3.3. Enzymatic Hydrolysis

To evaluate the efficiency of the DES pretreatment to enhance the cellulose accessibility to hydrolytic enzymes, the rates of conversion of cellulose into glucose during enzymatic hydrolysis of raw and pretreated biomass were measured. The glucose yields (the ratio of glucose liberated by enzymatic hydrolysis to glucose that exists as cellulose in the raw or pretreated biomass) as a function of hydrolysis time for pine needles are shown in Figure 2.
Glucose yield versus enzymatic hydrolysis time is shown in Figure 2, for samples after pretreatment in various DES for 1 h at 125 °C, as well as for raw biomass. Little difference can be seen among the glucose yields from the samples pretreated with different DES, but a low concentration of glucose was liberated for the pine needles that did not undergo any DES pretreatment. This result indicates the necessity of pretreatment preceding enzymatic hydrolysis to change some structural characteristics of pine needles and to increase cellulose accessibility to hydrolytic enzymes in order to provide high sugar yield, due to the recalcitrant lignocellulosic structure of the biomass. Time of hydrolysis did not make a substantial difference in glucose yield, suggesting that a short hydrolysis time would suffice or possibly that a lower concentration of enzyme could have been used. The glucose yield for the LA:CC pretreatment was slightly lower than those for the other pretreatments. The chromatograms from HPLC analysis of the sugars from enzymatic hydrolysis (Figure 3) illustrates the increased sugar concentration in the pretreated biomass.
An enzymatic hydrolysis time of 24 h was investigated by Oh et al. (2020) for similar DES used in pretreatment of pine wood powder [18]. In this study, LA:CC and FA:CC were found to be quite effective in releasing sugars, but AA:CC to be less so. Differences between the types of biomass structures may account for the ineffectiveness of AA:CC for pretreatment of powdered wood. Oh et al. (2020) reported slightly lower β basicity solvatochromic parameters for the more effective DES, which may also influence their usefulness [18].

3.4. Fiber Analysis

Figure 4 shows the results for fiber analysis for raw and DES pretreated pine needles. In each case, a higher proportion of cellulose exists in the pretreated biomass than in the raw. The ratio of cellulose to lignin for the pretreated biomass is greater than or equal to that for the raw biomass. Lignin tends to impede enzymatic hydrolysis of biomass, both by blocking enzyme access to cellulose and by inhibiting the enzyme [19]. Thus, the pretreated biomass with a higher cellulose content should be more suitable for obtaining sugar from the enzymatic hydrolysis process, as indeed was seen in the previous sections’ results. A lower proportion of hemicellulose (comprising for untreated pine needles 21% xylose, 62% galactose, 0% arabinose, and 17% mannose) was found in the DES pretreated biomass. This effect can be seen in the smaller amounts of xylose in the enzymatic hydrolysis liquid from DES pretreated biomass, as shown in Figure 3. All extractives were removed by the pretreatment, and their impeding of hydrolysis may have a minor effect on sugars produced.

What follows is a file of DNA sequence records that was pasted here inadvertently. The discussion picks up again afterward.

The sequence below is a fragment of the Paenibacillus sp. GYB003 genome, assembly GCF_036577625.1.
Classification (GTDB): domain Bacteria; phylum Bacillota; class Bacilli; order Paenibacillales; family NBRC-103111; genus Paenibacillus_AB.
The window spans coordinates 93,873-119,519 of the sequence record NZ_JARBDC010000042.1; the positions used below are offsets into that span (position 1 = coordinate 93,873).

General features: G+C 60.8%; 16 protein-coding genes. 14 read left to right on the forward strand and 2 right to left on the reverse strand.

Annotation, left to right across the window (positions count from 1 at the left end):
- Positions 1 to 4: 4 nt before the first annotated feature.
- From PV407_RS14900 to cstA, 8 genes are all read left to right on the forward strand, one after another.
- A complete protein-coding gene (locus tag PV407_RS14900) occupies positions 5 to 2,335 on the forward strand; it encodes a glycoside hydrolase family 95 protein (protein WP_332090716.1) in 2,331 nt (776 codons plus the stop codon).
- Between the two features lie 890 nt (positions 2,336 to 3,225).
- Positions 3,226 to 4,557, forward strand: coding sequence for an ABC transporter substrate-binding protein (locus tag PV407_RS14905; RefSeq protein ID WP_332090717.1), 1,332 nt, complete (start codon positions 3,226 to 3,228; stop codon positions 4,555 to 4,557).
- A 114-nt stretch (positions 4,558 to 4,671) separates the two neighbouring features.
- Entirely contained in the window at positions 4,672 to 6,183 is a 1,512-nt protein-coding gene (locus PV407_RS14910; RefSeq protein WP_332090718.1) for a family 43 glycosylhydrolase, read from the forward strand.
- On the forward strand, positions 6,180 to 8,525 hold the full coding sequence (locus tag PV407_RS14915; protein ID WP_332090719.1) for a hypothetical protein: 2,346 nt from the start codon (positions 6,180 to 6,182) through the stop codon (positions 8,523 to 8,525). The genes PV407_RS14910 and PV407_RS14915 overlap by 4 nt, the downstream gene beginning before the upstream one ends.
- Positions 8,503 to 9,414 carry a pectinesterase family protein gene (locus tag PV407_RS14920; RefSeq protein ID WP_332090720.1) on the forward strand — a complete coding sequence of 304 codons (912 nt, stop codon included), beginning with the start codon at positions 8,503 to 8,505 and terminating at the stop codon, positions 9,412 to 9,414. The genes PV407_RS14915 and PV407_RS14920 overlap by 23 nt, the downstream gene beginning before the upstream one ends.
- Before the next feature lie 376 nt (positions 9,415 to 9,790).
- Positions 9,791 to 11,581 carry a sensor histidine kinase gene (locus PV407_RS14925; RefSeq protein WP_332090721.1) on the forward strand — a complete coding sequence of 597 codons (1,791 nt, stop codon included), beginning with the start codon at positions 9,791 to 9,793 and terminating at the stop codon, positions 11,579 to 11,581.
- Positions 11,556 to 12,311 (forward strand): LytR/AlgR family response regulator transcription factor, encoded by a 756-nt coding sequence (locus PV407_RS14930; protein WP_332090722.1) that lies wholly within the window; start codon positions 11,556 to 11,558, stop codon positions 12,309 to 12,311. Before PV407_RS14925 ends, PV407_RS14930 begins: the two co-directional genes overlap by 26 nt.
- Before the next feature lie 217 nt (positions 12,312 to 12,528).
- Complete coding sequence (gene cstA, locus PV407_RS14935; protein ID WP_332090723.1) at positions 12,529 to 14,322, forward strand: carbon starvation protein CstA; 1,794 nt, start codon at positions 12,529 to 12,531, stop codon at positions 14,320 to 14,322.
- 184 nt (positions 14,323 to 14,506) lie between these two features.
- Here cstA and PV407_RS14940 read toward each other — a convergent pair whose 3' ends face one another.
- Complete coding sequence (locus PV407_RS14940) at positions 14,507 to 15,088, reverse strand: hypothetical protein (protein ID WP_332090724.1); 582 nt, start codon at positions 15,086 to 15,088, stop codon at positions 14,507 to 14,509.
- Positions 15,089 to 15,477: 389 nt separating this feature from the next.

In addition, the pretreated biomass has less ash (inorganics) compared to the raw pine needles. These findings suggest that in addition to removal of extractives, the lignocellulosic structure was disrupted, with a portion of the lignin and hemicellulose no longer shielding the cellulose in the biomass. For rice husks, beech wood, loblolly pine, tree heather, and gum rockrose, other researchers have reported lignin removal with DES pretreatment [10,20,21,22]. Lignin has also been reported to be effectively removed from maritime pine wood sawdust and pine wood powder [18,23]. However, the wood particles in sawdust are very different in structure compared to pine needles. Data on pine needle DES pretreatment is not available in the literature, making the present study unique.

4. Conclusions

Despite its recalcitrance, pine needle biomass had the potential to act as a substrate for pretreatment with DES. From the mass yields and fiber analysis results obtained it was clear that the extractives and some portion of the lignin, hemicellulose, and ash were removed from the samples with DES pretreatment. Enzymatic hydrolysis data showed that DES pretreatment enhanced the glucose yields significantly after enzymatic saccharification compared to the untreated pine needles. FTIR analysis of DES-pretreated biomass samples suggested that the enhanced glucose yield was due to removal of lignin and disruption of the biomass structure during pretreatment, so that the pretreated biomass was rich in cellulosic content. Based on the results shown in this study, among the three types of DES, FA:CC and AA:CC pre-treatment had better potential for biomass pretreatment compared to LA:CC.